Equally as dangerous in managing to metrics is the practice of self-reported metrics, which is the equivalent of the fox guarding the hen house.  Businesses need to have methods for ensuring efficiency and effectiveness, but it is possible for departments or groups to "game the system" in order to ensure good scores for rankings, ratings and even compensation.  Below are two examples of the negative impact of self-reported metrics.

  • Quality Monitoring - Team managers in support centers are rated by the quality of their agents.  Some support centers have a quality team, but many times the team managers are responsible for evaluating and coaching their own agents.  Low scores not only cause extra work for the manager by forcing them to coach the poor performers but also force managers to report the poor quality of their own team.  This can lead to falsely elevated quality scores, which can ultimately drives lower CSAT and issue resolution, as well as higher handle times and repeat calls when undesirable agent behaviors are not corrected or improved.  If agents are given false high quality scores, they will continue performing at the same level.  It is important to ensure that quality and customer satisfaction scores are correlated by coaching and managing to appropriate levels.
  • Issue Resolution - Often times IR is measured by agents reporting whether or not they believe the issue was resolved - not if the issue was actually resolved from the customer's perspective.  I've seen many instances of agents claiming that the issue was resolved when it was out of their scope of support and they were unable to resolve it, claiming that they should not be scored against something out of their control.  Again, the issue was not resolved and in the end will drive other metrics to be out of balance.

Design of a balanced scorecard ultimately is about the identification of a small number of financial and non-financial measures and attaching targets to them1.  This should include the measures and targets for both inputs (i.e. contact volume, staffing levels) and outputs (service levels, abandon rates, issue resolution).  Focus on balanced metrics can help a business quickly see where further analysis and improvements are need.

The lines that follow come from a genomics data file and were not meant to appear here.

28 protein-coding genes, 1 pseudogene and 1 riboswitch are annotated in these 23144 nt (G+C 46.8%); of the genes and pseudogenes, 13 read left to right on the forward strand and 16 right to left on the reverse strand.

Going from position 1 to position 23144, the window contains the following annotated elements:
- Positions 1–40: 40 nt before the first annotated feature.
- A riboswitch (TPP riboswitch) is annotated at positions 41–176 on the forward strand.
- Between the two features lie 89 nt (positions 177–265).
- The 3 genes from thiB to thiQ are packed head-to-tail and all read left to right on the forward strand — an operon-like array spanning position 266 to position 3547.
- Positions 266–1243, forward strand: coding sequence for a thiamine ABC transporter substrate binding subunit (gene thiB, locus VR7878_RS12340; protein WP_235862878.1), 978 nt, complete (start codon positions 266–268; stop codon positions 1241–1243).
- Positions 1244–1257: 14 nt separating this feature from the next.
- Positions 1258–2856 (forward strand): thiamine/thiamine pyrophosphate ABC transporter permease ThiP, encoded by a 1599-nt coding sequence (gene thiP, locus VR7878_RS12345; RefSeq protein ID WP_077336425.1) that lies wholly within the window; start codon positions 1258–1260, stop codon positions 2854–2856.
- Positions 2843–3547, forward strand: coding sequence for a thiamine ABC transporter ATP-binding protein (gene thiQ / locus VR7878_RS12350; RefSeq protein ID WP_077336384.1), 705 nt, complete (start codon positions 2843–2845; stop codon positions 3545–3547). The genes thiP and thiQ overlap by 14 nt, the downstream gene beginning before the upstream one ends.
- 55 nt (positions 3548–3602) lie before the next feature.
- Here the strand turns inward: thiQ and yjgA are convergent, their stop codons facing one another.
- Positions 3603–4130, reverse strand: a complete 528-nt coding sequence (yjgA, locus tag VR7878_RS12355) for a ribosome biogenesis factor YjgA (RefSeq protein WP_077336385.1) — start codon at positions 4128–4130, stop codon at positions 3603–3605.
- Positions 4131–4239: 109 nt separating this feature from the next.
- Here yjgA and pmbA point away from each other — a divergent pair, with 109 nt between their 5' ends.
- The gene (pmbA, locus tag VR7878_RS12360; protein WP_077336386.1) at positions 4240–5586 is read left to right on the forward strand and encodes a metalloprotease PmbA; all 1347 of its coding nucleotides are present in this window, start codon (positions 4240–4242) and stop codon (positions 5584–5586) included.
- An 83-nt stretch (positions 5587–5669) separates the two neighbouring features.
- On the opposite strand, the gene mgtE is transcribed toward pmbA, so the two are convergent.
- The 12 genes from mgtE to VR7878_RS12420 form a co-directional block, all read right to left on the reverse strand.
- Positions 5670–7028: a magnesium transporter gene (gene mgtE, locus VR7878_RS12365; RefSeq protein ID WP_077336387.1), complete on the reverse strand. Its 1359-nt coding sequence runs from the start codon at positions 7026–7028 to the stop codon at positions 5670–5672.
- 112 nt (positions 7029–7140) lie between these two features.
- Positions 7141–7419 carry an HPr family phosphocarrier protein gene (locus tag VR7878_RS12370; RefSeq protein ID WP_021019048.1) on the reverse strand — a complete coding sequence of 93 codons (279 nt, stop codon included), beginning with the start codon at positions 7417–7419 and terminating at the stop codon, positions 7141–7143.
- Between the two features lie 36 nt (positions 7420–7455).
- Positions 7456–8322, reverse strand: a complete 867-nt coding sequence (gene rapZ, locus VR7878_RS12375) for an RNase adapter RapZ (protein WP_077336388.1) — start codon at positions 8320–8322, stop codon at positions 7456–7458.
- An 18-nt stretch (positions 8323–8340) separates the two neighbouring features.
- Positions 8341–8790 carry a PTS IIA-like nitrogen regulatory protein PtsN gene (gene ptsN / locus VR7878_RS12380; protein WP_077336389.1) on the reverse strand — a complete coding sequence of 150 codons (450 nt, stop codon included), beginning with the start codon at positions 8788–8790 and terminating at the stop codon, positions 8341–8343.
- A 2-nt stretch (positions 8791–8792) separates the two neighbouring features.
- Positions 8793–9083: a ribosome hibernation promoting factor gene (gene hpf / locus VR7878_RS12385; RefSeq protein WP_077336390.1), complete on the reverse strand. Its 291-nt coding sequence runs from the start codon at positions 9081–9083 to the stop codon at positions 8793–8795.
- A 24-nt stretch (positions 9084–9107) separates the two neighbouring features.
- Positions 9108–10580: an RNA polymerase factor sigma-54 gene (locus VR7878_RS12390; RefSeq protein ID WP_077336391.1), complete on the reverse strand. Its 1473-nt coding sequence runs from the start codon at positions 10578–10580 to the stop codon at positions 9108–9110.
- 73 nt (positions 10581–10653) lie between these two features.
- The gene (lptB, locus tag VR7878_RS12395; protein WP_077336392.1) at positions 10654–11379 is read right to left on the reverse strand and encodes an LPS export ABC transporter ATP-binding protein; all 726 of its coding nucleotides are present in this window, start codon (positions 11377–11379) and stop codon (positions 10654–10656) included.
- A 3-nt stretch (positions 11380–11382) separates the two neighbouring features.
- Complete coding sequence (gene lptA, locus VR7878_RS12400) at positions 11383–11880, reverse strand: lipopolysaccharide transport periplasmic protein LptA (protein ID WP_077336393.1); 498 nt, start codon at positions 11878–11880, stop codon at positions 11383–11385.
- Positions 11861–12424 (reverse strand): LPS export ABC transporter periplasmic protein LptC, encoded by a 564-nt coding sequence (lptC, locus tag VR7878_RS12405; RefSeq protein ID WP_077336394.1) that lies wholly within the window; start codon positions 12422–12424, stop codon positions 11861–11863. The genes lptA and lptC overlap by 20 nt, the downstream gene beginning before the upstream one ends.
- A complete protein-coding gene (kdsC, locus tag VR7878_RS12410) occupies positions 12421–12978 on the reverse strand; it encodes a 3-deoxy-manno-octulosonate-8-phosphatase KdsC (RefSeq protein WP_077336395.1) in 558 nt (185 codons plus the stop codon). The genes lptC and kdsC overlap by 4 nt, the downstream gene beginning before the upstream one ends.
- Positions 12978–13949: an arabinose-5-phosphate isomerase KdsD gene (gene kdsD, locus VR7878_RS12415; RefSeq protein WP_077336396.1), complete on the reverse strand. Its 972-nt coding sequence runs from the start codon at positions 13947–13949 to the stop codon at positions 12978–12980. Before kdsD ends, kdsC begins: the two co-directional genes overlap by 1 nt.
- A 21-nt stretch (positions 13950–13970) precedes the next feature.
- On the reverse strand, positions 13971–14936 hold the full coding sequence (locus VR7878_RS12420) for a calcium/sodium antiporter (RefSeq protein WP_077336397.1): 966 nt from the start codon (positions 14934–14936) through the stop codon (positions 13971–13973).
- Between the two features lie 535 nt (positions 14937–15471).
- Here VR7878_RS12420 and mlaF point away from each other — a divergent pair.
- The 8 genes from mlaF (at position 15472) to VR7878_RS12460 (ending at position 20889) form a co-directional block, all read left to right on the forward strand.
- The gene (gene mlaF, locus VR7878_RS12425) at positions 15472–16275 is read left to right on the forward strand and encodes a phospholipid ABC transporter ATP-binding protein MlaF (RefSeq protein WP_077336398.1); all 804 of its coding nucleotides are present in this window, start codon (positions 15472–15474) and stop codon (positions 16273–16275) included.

In order to collect unbiased feedback, care should be taken to ensure that everyone in the population being surveyed has an equal chance of being selected.  For example, only surveying customers whose issues have been resolved eliminates feedback from customers with unresolved issues, missing opportunities for improvement.  Also, when monitoring agent quality, sampling should occur at different times of the day.  Agent behaviors can vary throughout the day, so using random times of the day can net varying opportunities for coaching and feedback.

Ultimately, a balanced score card measured by unbiased methods is critical to ensure a true picture of how the business and individual teams are performing. Without focus on both, agents are driving to undesirable performance and the business could be making unfavorable decisions.

Sara Lisch, at Bomgar